Periodically, I make decisions in the moment based on intuition or split-second decision-making to move an initiative forward quickly. While it doesn’t always work out to be strategically significant, I have pinpointed a few times where a decision has been strategically valuable in hindsight. One of my leadership goals of late is to think more strategically and I have noted that calling out when something is strategic has been helpful for me to internalize this behavior.
As an example, thinking strategically about the technology service points I manage often leads me to believe that the best approach to support is to find and latch onto a single point of contact. I manage multiple locations with varying services, but I also interface with groups that support additional needs and locations on my university’s campus. From a library patron’s perspective, a single point of contact for library services (or even services that only appear to be library-owned) will provide a level of customer service and perceived safety unable to be reached otherwise.
So my approach to this process is “call the library help desk”; that’s it. Calling the library technology help desk should produce an outcome, no matter the circumstance. The first time I used the phrase, it was intuition and we weren’t prepared for it, but as time has gone on, it has become a strategic mantra of mine. Creation of a single point of contact allows for safety, stability, and consistency in communication, training, and additional strategizing.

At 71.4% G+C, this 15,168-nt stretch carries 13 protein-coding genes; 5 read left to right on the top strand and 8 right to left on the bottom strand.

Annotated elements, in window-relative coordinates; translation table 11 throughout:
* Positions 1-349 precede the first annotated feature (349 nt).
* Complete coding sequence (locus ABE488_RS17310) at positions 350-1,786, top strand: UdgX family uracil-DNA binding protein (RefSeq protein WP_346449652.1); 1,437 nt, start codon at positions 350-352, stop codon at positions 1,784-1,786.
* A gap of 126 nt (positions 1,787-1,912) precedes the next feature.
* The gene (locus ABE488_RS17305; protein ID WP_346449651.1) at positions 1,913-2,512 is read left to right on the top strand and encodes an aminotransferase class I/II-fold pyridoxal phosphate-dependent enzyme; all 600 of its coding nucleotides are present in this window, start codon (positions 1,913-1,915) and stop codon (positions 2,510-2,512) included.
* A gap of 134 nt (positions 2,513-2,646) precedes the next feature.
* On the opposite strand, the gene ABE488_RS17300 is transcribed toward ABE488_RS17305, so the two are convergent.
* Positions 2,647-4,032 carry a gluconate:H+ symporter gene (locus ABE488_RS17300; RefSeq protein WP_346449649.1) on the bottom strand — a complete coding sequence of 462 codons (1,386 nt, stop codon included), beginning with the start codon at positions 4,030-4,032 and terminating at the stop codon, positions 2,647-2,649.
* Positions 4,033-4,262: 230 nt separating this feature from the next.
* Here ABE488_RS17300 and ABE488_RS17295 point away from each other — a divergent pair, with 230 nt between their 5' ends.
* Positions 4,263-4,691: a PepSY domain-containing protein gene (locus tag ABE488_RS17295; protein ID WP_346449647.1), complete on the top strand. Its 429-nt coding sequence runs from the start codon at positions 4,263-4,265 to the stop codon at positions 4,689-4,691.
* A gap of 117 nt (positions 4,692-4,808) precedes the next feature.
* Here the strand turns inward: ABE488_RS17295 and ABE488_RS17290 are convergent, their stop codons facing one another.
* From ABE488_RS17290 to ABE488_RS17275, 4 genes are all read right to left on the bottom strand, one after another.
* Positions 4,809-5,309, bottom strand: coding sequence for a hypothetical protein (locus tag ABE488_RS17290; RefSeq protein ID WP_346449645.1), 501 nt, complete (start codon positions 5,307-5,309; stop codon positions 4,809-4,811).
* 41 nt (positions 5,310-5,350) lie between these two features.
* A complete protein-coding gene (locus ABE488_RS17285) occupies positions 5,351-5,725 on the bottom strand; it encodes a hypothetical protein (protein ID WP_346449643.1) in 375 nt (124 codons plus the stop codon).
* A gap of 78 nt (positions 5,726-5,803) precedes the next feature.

No matter the example or the initial reasoning, one must call out when something has been strategically significant and then dig deeper into the following:
Mark N. Goedert, Director of IT Planning & Strategy, at University of Illinois Chicago wrote about his leadership journey and had this to say that I think is related to my thinking:
I have found that the missing piece in my leadership puzzle is not a piece at all. It is a glass tile in my leadership mosaic; a single image with iridescent colors that change when viewed from different angles and sources of light. It is situational awareness that allows me to shift from my preferred voice to an authentic and connected voice that adapts to changing circumstances. It will be the mosaic of who I truly am, my leadership presence, and my signature voice.
Context helps with this excerpt. The author is looking at two types of presence and the accompanying voices that come with them: supportive (empathy and thoughtfulness) versus driving (confidence and determination). A leader needs both voices to be successful as they progress in their career, so Mark’s ideas suggests that a leader must be able to pivot based on the strategic need.
That is where I feel this aligns with my idea about calling out strategically significant work. A leader needs to be able to call out strategy in order to be more strategic in their thinking. That same strategic thinking needs to come from a place that understands the current landscape and exercises the voice needed in a given circumstance.
In 2022, I am participating in two leadership training programs. This should be a social experience, so I am writing about it. Check out the full list of posts in the series here.